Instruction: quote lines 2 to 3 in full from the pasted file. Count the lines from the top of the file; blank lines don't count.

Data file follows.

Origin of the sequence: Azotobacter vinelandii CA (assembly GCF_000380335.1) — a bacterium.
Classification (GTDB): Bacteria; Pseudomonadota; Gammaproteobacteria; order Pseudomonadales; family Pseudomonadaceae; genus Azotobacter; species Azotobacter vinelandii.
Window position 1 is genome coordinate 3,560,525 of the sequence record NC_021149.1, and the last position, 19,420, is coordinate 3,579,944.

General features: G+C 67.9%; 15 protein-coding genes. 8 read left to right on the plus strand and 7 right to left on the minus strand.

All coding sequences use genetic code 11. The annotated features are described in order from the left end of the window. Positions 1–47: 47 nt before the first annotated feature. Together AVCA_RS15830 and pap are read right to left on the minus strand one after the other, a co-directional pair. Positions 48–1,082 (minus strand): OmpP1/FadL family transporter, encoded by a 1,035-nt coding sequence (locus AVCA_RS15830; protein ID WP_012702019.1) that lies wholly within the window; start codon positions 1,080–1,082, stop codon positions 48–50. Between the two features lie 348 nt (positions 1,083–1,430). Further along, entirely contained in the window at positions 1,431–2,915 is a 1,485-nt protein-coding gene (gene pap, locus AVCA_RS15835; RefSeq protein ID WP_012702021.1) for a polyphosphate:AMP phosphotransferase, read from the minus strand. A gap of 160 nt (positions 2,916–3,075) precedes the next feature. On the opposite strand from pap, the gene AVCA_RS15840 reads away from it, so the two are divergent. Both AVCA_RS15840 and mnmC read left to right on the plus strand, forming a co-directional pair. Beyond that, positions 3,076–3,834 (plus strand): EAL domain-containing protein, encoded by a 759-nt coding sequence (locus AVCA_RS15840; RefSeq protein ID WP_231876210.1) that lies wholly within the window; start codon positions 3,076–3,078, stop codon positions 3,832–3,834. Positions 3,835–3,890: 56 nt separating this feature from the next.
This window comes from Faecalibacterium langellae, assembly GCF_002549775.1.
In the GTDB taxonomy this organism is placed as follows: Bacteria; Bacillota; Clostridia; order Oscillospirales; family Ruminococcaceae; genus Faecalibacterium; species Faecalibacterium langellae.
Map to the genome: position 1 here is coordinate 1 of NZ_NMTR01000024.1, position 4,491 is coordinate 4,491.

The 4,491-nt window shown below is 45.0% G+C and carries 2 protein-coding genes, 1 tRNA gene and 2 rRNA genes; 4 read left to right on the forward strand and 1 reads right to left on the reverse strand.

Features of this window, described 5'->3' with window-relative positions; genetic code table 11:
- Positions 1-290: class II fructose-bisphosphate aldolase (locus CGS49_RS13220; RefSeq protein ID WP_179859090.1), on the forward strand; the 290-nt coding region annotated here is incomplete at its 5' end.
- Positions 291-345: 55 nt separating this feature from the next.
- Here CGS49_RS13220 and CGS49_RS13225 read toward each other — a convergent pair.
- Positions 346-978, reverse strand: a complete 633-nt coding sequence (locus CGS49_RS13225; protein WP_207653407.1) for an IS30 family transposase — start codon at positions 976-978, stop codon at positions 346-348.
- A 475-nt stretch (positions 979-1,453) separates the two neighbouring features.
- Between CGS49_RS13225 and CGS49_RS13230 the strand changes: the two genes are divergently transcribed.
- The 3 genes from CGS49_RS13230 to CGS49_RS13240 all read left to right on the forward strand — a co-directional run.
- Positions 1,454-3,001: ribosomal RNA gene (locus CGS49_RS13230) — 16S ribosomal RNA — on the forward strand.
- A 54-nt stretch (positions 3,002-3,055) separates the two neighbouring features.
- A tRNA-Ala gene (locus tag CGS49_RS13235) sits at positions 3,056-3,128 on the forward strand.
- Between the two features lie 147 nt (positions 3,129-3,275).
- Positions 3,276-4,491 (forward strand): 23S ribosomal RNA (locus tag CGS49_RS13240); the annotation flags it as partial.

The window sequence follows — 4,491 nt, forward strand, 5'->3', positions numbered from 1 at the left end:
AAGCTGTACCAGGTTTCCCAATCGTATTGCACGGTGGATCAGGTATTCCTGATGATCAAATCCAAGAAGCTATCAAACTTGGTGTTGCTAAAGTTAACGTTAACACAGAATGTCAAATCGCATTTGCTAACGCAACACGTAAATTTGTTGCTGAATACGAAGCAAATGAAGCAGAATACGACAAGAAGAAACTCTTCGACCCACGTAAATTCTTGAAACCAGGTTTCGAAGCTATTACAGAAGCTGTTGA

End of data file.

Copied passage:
Classification (GTDB): Bacteria; Pseudomonadota; Gammaproteobacteria; order Pseudomonadales; family Pseudomonadaceae; genus Azotobacter; species Azotobacter vinelandii.
Window position 1 is genome coordinate 3,560,525 of the sequence record NC_021149.1, and the last position, 19,420, is coordinate 3,579,944.